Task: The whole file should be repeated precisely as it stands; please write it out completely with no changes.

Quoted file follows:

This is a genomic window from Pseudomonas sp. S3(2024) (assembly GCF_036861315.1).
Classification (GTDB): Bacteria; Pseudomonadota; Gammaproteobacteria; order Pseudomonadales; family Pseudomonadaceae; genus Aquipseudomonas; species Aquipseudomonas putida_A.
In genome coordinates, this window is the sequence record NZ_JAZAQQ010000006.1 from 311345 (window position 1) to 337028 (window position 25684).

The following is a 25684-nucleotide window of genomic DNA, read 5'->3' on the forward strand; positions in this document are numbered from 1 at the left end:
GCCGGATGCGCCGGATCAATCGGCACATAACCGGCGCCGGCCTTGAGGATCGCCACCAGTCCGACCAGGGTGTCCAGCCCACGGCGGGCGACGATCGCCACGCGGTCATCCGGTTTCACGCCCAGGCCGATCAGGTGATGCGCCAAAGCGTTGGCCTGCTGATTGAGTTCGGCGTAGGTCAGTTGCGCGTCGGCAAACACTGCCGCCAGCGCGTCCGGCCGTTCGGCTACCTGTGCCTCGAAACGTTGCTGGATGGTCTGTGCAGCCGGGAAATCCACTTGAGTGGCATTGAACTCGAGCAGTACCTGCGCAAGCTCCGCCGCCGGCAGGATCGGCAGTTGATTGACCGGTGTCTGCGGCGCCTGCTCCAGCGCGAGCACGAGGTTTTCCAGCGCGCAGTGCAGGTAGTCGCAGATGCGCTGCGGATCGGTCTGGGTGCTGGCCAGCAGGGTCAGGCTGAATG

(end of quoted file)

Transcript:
This is a genomic window from Pseudomonas sp. S3(2024) (assembly GCF_036861315.1).
Classification (GTDB): Bacteria; Pseudomonadota; Gammaproteobacteria; order Pseudomonadales; family Pseudomonadaceae; genus Aquipseudomonas; species Aquipseudomonas putida_A.
In genome coordinates, this window is the sequence record NZ_JAZAQQ010000006.1 from 311345 (window position 1) to 337028 (window position 25684).

The following is a 25684-nucleotide window of genomic DNA, read 5'->3' on the forward strand; positions in this document are numbered from 1 at the left end:
GCCGGATGCGCCGGATCAATCGGCACATAACCGGCGCCGGCCTTGAGGATCGCCACCAGTCCGACCAGGGTGTCCAGCCCACGGCGGGCGACGATCGCCACGCGGTCATCCGGTTTCACGCCCAGGCCGATCAGGTGATGCGCCAAAGCGTTGGCCTGCTGATTGAGTTCGGCGTAGGTCAGTTGCGCGTCGGCAAACACTGCCGCCAGCGCGTCCGGCCGTTCGGCTACCTGTGCCTCGAAACGTTGCTGGATGGTCTGTGCAGCCGGGAAATCCACTTGAGTGGCATTGAACTCGAGCAGTACCTGCGCAAGCTCCGCCGCCGGCAGGATCGGCAGTTGATTGACCGGTGTCTGCGGCGCCTGCTCCAGCGCGAGCACGAGGTTTTCCAGCGCGCAGTGCAGGTAGTCGCAGATGCGCTGCGGATCGGTCTGGGTGCTGGCCAGCAGGGTCAGGCTGAATG